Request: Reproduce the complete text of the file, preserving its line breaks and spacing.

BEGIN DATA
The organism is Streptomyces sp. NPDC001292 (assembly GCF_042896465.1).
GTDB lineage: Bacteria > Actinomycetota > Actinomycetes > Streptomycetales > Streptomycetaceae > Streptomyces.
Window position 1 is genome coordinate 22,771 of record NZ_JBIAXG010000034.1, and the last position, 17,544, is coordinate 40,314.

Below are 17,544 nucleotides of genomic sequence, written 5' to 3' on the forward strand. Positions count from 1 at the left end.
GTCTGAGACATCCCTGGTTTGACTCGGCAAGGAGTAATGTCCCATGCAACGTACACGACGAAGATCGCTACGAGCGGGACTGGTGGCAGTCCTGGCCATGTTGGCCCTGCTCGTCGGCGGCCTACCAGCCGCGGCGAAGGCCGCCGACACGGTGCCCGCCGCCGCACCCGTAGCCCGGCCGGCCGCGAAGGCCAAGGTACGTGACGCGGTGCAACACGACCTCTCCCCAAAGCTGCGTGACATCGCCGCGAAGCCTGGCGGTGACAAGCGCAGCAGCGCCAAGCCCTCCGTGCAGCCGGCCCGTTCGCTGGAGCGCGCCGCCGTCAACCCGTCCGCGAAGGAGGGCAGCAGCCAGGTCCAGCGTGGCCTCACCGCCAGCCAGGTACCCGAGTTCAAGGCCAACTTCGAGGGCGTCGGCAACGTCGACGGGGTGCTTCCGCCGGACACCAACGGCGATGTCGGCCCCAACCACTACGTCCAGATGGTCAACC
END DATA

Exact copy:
The organism is Streptomyces sp. NPDC001292 (assembly GCF_042896465.1).
GTDB lineage: Bacteria > Actinomycetota > Actinomycetes > Streptomycetales > Streptomycetaceae > Streptomyces.
Window position 1 is genome coordinate 22,771 of record NZ_JBIAXG010000034.1, and the last position, 17,544, is coordinate 40,314.

Below are 17,544 nucleotides of genomic sequence, written 5' to 3' on the forward strand. Positions count from 1 at the left end.
GTCTGAGACATCCCTGGTTTGACTCGGCAAGGAGTAATGTCCCATGCAACGTACACGACGAAGATCGCTACGAGCGGGACTGGTGGCAGTCCTGGCCATGTTGGCCCTGCTCGTCGGCGGCCTACCAGCCGCGGCGAAGGCCGCCGACACGGTGCCCGCCGCCGCACCCGTAGCCCGGCCGGCCGCGAAGGCCAAGGTACGTGACGCGGTGCAACACGACCTCTCCCCAAAGCTGCGTGACATCGCCGCGAAGCCTGGCGGTGACAAGCGCAGCAGCGCCAAGCCCTCCGTGCAGCCGGCCCGTTCGCTGGAGCGCGCCGCCGTCAACCCGTCCGCGAAGGAGGGCAGCAGCCAGGTCCAGCGTGGCCTCACCGCCAGCCAGGTACCCGAGTTCAAGGCCAACTTCGAGGGCGTCGGCAACGTCGACGGGGTGCTTCCGCCGGACACCAACGGCGATGTCGGCCCCAACCACTACGTCCAGATGGTCAACC